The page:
Different types of cells can be used to create 3D models, including human primary cells, animal renal cells, and cell lines (Table 3).

Table 3 Comparison of human primary cells and cell lines

Human primary cells: Primary human renal cells offer a more accurate representation of the kidney's physiology compared to renal tubular cell lines. These cells, such as proximal tubular epithelial cells, can be isolated from human kidney tissues and reflect the kidney's cellular heterogeneity and complexity [30, 41]. However, human podocytes are less commonly used due to challenges in their isolation and expansion in culture. While primary human cell-derived 3D models provide a physiologically relevant representation of renal cell types, there are important considerations. It’s crucial to acknowledge the limitations and make efforts to incorporate cell type heterogeneity in the right proportions. The kidney consists of various cell types, including podocytes, endothelial cells, mesangial cells, nephron tubule segments (from proximal to distal), and collecting duct cell types, each with distinct characteristics and drug responses [42]. To better mimic the complexity of the kidney, all renal cell types in a relative normal ratio should ideally be used in these models [43,44,45].

Comparative studies among different 3D models, including those with multiple renal cell types, are necessary to assess which models best capture renal cell type heterogeneity. Evaluation could encompass aspects like cellular morphology, gene expression profiles, functional characteristics, and responses to nephrotoxic compounds [46,47,48]. In future research on 3D in vitro models of nephrotoxicity, a comprehensive analysis may focus on the specific cell types included in the models, their relevance to renal transport physiology, and their performance relative to other 3D models with multiple renal cell types. These approaches will enhance our understanding of how well different models represent the cellular heterogeneity of the kidney and their suitability for nephrotoxicity studies.

Animal primary cells: Renal cells from animals, such as rats, can be isolated from animal kidneys and can provide a more accessible alternative to primary human cells [26, 49, 50]. However, animal renal cells may differ significantly from human renal cells in their metabolic pathways and responses to drugs.

Cell lines: Several kidney-derived cell lines, such as HK-2, RPTEC/TERT1, and LLC-PK1 provide a convenient and cost-effective alternative to primary human cells. However, they are genetically homogenous and may not precisely replicate the physiological characteristics of the human kidney [51,52,53,54].

Human iPSC-Derived Organoids: Human induced pluripotent stem cell (iPSC)-derived organoids, also known as 3D culture model of renal cells, represent an advancement in nephrotoxicity studies [55]. These 3D spherical structures are generated by differentiating human pluripotent stem cells into kidney-specific cell types, closely resembling the kidney tissue. They can recapitulate various aspects of kidney composition and structure, including the formation of nephrons and interactions between different cell types [47, 56, 57]. They offer several advantages [45, 58, 59]: (a) they recapitulate renal development: Organoids mimic key features of kidney development, providing insights into developmental processes and disease mechanisms. (b) Cellular diversity: Organoids contain multiple cell types, including proximal tubules, distal tubules, and podocytes, enabling the study of nephrotoxicity in a more physiologically relevant context. (c) Disease modeling: They can be derived from patient-specific iPSCs, allowing the study of genetic kidney diseases and personalized medicine approaches. (d) High-throughput screening: Organoids can be generated in large numbers, facilitating high-throughput screening of nephrotoxic compounds.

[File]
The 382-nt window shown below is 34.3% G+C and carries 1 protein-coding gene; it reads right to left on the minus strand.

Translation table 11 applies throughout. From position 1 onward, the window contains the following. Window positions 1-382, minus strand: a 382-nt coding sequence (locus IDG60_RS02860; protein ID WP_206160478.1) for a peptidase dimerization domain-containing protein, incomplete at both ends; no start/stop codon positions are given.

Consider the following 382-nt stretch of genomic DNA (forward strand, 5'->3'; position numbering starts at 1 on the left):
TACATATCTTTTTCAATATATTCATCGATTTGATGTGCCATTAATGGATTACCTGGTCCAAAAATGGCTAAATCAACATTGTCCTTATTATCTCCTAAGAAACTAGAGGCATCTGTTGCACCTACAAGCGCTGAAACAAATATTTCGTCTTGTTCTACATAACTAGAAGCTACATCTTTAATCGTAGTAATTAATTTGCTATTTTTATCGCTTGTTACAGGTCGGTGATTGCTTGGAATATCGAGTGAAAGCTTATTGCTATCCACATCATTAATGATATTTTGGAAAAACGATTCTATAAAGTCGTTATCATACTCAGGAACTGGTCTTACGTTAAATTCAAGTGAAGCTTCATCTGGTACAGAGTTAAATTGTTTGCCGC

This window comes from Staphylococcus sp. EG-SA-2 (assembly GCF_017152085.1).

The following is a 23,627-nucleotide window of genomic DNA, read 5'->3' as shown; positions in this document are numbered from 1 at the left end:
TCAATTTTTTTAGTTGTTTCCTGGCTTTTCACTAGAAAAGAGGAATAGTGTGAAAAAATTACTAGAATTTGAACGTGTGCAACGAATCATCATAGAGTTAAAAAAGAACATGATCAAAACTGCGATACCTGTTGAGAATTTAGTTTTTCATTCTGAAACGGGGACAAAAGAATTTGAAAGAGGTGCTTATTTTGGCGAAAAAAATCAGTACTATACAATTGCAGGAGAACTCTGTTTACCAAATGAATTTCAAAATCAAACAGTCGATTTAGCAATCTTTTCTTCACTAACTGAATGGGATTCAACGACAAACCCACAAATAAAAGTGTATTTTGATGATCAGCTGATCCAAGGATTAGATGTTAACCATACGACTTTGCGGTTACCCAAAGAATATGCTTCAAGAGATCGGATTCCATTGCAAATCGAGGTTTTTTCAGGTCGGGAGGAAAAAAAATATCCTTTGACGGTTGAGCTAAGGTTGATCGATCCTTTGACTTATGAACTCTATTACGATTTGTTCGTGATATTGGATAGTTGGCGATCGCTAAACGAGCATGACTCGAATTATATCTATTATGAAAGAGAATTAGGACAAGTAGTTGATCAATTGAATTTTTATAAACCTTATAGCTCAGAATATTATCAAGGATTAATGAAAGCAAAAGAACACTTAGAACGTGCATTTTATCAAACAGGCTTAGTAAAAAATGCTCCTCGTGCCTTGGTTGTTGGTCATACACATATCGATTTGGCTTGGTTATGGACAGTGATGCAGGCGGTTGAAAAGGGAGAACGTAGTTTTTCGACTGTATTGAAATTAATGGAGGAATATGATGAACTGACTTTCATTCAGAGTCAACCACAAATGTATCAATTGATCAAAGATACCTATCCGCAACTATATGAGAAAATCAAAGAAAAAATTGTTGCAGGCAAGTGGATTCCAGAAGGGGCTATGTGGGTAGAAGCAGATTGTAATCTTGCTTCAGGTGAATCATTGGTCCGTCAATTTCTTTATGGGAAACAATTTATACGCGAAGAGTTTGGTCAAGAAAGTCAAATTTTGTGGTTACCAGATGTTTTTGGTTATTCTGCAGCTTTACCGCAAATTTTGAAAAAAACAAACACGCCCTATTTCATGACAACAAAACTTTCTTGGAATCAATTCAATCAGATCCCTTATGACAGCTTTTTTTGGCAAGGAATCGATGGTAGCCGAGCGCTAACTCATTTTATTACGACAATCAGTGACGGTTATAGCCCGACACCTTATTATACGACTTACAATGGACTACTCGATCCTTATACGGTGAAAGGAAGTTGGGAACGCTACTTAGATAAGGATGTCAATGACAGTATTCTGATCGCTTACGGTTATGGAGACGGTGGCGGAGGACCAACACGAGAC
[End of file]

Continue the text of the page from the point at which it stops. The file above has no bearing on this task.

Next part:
However, it’s important to note that human iPSC-derived organoids have their own challenges [55, 60,61,62]: (a) immaturity: Organoids do not fully resemble mature adult kidneys and may exhibit fetal or neonatal characteristics. (b) Variability: There can be variability between different organoid batches or between different iPSC lines, leading to challenges in standardization and reproducibility. (c) Complexity: The complex nature of organoids makes their characterization and analysis challenging. Future directions in this field include efforts to enhance organoid maturation, incorporate vascular networks for improved functionality, establish multi-organoid systems to study systemic drug toxicity, and develop automated systems for scalability and reproducibility.

In summary, a variety of cell types, including human primary cells, animal primary cells, and cell lines, have been utilized in the establishment of 3D models for assessing drug-induced nephrotoxicity. While animal primary cells and cell lines present more accessible and cost-effective alternatives, primary human cells offer a closer resemblance to human kidney physiology. However, it is difficult to obtain sufficient primary human renal cells for drug screening. Thus, human induced pluripotent stem cell (iPSC)-derived organoids show promise as a platform for precision medicine in nephrotoxicity research. They possess advantages such as the ability to recapitulate renal development and cellular diversity. Nevertheless, challenges related to their maturity, variability, and complexity persist. Continued research and advancements in this field are expected to address these limitations and enhance the utility of organoids for nephrotoxicity studies and applications in regenerative medicine.